We examine how Gordon Reid got to the French Open final
By Gemma-Louise Stevenson
Last Updated: 08/06/19 2:27pm
Britain's Gordon Reid came into this year's French Open determined to make his mark on the draw and through a series of three-set thrillers, marathon matches and captivating comebacks he has certainly done that.
The world No 8 made it to the fourth Grand Slam men's wheelchair singles final of his career by consistently playing the style of tennis that got him to the top of the world rankings a few years ago.
He topped it off with victory over the world No 1 and defending champion Shingo Kunieda, 2-6 7-6 (7-2) 6-2, in the semi-finals.
However, he was unable to find a way past Argentina's Gustavo Fernandez who beat him 6-1 6-3 in the final.
Reid has, however, made his mark at Roland Garros and we take a look at how the Scot did it.....
He's learning from the past
This time last year Reid had bowed out at the semi-final stage to the very player he beat this year, Kunieda, and even last week when they met on the clay in Amiens the result went firmly in the Japanese player's favour.
They are results that Reid himself has admitted he was disappointed in, but this week in Paris has seen him change the story and the scoreline in spectacular fashion.
Speaking to Sky Sports after his semi-final, Reid said: "I feel like this win is a big step forward for me. Last week I don't feel like I played really badly against Shingo, I just didn't make great decisions.
"I changed that around today, though, and I felt like I was playing some of my best points in that match so there are a lot of positives to take from it moving forward."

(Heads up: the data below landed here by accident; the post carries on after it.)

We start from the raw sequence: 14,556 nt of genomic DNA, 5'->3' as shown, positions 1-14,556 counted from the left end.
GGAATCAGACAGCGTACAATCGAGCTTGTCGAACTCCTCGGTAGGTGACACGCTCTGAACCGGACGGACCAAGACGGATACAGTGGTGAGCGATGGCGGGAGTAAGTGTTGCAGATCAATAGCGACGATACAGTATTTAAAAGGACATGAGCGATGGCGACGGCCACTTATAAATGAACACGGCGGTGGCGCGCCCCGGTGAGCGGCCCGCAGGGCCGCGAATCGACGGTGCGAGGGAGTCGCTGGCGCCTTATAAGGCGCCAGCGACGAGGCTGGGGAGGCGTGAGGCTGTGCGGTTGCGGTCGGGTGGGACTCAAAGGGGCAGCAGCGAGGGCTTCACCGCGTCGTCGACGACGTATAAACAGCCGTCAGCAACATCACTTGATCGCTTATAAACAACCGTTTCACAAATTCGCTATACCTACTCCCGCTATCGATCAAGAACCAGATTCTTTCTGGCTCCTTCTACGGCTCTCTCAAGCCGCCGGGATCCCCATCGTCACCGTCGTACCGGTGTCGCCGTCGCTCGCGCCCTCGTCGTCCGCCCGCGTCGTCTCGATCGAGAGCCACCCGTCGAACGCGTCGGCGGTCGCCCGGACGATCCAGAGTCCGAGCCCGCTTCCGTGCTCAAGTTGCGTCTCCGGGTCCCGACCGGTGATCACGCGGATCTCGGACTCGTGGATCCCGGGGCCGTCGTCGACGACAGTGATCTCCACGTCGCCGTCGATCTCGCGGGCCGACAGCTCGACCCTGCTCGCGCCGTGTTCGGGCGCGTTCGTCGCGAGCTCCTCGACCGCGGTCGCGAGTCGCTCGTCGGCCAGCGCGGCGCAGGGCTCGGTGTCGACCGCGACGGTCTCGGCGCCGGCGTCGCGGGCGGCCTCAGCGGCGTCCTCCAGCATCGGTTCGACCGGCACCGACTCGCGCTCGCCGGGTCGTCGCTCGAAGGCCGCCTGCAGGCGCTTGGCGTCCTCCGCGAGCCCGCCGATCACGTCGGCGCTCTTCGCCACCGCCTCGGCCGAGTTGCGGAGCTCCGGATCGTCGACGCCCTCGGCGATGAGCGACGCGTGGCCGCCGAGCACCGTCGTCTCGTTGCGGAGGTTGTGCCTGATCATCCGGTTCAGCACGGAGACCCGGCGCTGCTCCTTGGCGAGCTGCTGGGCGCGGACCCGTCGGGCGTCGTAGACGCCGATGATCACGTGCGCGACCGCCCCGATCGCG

He's managing his emotions
Reid has made no secret of the fact that in the last year he's struggled when it comes to psychological aspect of the game.
But watching both his quarter-final against Belgian's Joachim Gerard and the semi-final against Kunieda you could see there was a huge shift and he was clearly feeling comfortable again when it came to getting himself out of sticky situations.
He said: "Against Shingo I knew I was beating myself up a bit too much in the first set but I also could see that I was creating a lot of opportunities for myself and a lot of game-point and break-point opportunities and I wasn't taking any of them and that was very frustrating.
"But I got stuck in again similar to the way I did with Jo the day before and I managed to turn it around because when you're playing Shingo there's never going to be a time when he's just going to give you the match so you have to keep working for it.
"There was maybe a little wobble again from me towards the end in the second from last game but I took him on in that last game and I finished off strong."
He's back at the net
One element of his game that makes Reid so watchable is the variety of shots he puts away with what looks like ease, particularly at the net.
He's also got a lot of patience and knows that if he gets his opponent into a long rally not only does it help him get into a rhythm but it also more often than not forces them to make unforced errors as they are made to try harder to make their next shot a winner.
The last 12 months or so, though, we haven't really seen as much of this type of play as we would like from the former Australian Open and Wimbledon singles champion, but this week as Reid's on-court confidence has grown we've been treated to many an expertly-handled volley and drop-shot coming off his racket.
"My touch at the net is one of my strengths," he said: "Of course you need to have the heavy shots to actually create the opportunities that allow you to come into the net but I definitely feel I'm setting myself up well for those opportunities at the minute and when I get there I'm pretty clinical."
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